The race for Havres next mayor
By Tim Eberly
Mike Shortell's curiousity with law enforcement was piqued in 1964, during his senior year at Havre High.
It started at a job fair, where the 17-year-old Shortell signed up for a ride-along with the Havre Police Department. Shortly after the fair, he made good on his promise to ride shotgun with Havre's finest.
Even today, Shortell remembers portions of that journey, included an investigation into a burglary call. Surveying the peace officer at work, Shortell was a wide-eyed teenager but never considered manufacturing a 32-year career of it.
"It was a pretty exciting," Shortell said of his first impression. "It was a different kind of career. But I didn't give it too much thought. It was just more of an interesting experience."
Thirty-seven years later, Shortell, 55, is newly retired from a decorated career with the police, hoping to stall his twilight years by winning the mayoral election on Nov. 6.
Circumstances behind Shortell's introduction to the police force were largely coincidence. He was discharged from the Army on Aug. 12, 1967, the same day he married his fiancee, Shirley, in Alabama. Though she did not attend her commencement ceremony, Shirley also graduated from Troy State University that summer day. "It was kind of a busy day," Shirley Shortell aid. "Those are three big things to happen in one day."
Soon after, the newlyweds moved to Missoula. Planning on obtaining a history degree from the University of Montana, Mike Shortell flirted with dreams of attending law school. But after a weekend trip to Havre in June 1968 to visit friends, Shortell picked up more than a souvenier; he got a job.
Some friends mentioned there was an opening with the Havre Police Department, and, on a whim, Shortell applied. A week later, Havre police offered Shortell the job, and he accepted.
"It was the best decision I ever made," said Shortell. "I really enjoyed the work and found out I was well-suited for it."
Tailored is more like it. Five years after joining the force, Shortell earned a promotion to senior patrolman. In 1977, following three years as a senior patrolman, Shortell became a sergeant. One decade later, then-Mayor Don Driscoll appointed Shortell the chief of police, a position he held for 13 years before retiring on Sept. 1, 2000.
"In my career, I've worked for three different chiefs of police, said Police Chief Kevin Olson, Shortell's successor, "and Mike has been one of the finest. He was very progressive in his thinking and he has kept Havre on the forefront."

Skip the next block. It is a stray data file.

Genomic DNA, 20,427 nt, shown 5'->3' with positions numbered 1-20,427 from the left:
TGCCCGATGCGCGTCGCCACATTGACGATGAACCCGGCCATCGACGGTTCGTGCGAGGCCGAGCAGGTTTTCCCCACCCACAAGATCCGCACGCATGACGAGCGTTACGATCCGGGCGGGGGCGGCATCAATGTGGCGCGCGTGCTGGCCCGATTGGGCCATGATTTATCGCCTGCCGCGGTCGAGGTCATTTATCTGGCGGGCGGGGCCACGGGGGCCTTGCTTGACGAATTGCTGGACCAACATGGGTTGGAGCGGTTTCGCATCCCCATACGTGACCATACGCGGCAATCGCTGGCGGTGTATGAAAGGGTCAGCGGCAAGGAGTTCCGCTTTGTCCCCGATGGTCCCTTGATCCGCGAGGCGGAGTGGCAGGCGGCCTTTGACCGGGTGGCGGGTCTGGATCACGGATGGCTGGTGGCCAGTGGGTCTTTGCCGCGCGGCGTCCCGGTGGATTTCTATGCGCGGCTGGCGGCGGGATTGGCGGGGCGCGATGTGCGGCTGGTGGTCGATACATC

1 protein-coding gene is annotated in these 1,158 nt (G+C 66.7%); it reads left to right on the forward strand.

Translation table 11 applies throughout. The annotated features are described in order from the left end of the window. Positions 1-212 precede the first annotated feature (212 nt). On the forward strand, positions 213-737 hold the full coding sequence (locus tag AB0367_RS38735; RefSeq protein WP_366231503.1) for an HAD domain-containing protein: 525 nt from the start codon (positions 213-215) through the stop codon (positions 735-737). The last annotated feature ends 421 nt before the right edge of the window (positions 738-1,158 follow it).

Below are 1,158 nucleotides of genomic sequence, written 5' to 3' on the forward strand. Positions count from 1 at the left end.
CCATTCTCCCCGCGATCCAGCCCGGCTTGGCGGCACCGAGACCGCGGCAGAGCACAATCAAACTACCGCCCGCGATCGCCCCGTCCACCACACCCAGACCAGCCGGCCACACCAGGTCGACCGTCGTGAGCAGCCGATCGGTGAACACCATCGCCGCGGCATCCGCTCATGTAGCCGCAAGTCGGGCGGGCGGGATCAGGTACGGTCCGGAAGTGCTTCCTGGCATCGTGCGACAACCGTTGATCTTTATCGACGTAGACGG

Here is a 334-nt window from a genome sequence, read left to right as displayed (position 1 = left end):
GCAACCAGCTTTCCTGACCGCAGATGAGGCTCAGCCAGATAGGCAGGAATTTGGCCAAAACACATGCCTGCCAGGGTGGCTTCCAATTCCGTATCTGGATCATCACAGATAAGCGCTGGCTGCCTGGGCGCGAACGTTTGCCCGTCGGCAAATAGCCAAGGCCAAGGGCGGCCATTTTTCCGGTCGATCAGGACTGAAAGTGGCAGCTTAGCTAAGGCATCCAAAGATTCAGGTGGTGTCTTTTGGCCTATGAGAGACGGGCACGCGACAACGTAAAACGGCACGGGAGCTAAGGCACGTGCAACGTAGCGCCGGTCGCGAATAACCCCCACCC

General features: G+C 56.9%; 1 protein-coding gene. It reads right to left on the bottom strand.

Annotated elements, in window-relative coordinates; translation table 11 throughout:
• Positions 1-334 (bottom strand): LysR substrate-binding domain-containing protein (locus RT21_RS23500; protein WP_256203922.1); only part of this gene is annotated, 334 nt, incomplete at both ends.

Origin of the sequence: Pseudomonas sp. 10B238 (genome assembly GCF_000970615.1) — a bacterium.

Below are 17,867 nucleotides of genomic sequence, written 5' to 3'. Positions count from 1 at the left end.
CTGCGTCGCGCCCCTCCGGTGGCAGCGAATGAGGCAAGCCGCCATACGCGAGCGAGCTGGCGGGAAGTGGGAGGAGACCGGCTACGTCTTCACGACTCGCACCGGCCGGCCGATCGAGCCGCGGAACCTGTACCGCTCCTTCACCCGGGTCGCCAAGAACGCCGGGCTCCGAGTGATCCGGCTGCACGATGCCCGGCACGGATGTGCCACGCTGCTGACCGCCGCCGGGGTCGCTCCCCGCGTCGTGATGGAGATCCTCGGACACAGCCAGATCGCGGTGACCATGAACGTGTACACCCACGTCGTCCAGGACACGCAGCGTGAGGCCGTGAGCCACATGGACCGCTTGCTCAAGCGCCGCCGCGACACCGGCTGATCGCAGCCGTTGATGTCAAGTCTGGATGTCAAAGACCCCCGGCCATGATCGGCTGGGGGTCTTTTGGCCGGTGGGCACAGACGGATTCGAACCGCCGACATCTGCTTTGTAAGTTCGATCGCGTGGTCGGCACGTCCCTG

In 1987, Shortell was instrumental in the creation of the Tri-Agency Drug Task Force. He also won the Commissioner's Award a national annual honor bestowed on one person in each state in 1991 for his outstanding leadership and service in the prevention of child abuse and neglect. Appointed by then-Gov. Stan Stephens, Shortell served on the Montana Board of Crime Control for a decade.
The same year he earned his private pilot's license, while he was still a patrol officer in 1974, Shortell tied up some loose ends he went to college at Montana State University-Northern. In three years, he had an associate's degree in the history of social sciences.
Rides on his Harley-Davidson motorcycle Shortell's retirement gift for himself and hobbies like golfing, woodworking and car restoration have burned many hours since his retirement, just not enough. Even while he headed the Police Department, Shortell ruminated about a second career in the political arena.
"I thought about running for political office for years," said Shortell, a Vietnam veteren. "I never did get involved in politics when I was with the police because I felt officers should be (nonpartisan)."
Now relieved of his status as a public figure, Shortell is free to pursue other interests. He would never have run against Mayor Phyllis Leonard, whom he showers with praise, had she chosen to chase a second term. "I have a lot of admiration and respect with Phyllis," Shortell said. "She's taken a lot of criticism and a lot of heat, but overall I think she did an outstanding job."
So when Leonard pulled him aside before he retired and told him she wasn't running for re-election, Shortell interpreted it as the passing of the baton.
"I think she was encouraging me to run because she knew I wouldn't run against her," Shortell said.
Leonard acknowledged those were her intentions, and she is pleased Shortell threw his hat in the ring. "He knows how the city government budgets work," Leonard said. "I think that would be a pretty big shock by someone coming in not familiar with it. A lot of people don't understand that and they think they can do whatever they want to do."
If elected, Shortell intends to ensure that the police and fire departments will be directly proportional to the population size. And he is a supporter of the 4 for 2 project, but has more immediate concerns. "I support it, but it shouldn't be the number one thing that the salvation of the Hi-Line depends on," Shortell said. "We need things that are going to help us right now, too."
For instance, Shortell noted, the water plant upgrades should be a high priority, along with Havre's ecomonic development. The resurgance of the walking trail would make Havre more attractive to tourists, Shortell said, and a 5,000-seat stadium would bring sports tournaments and entertainment. "I think that would be a tremendous economic benefit to the community in the long run," said Shortell, who also defends the development of a motorcross track east of Havre. "These mud runs and tractor runs bring people from across the state."
Losing the election would be disappointing, but it would give Shortell more time on the seat of his 2000 Road King.
"I haven't had much time to ride this summer because I've been campaigning," he said.
But if the votes do not tip in his favor, "I'll just have to stay retired. I probably won't do too much different that what I'm doing now."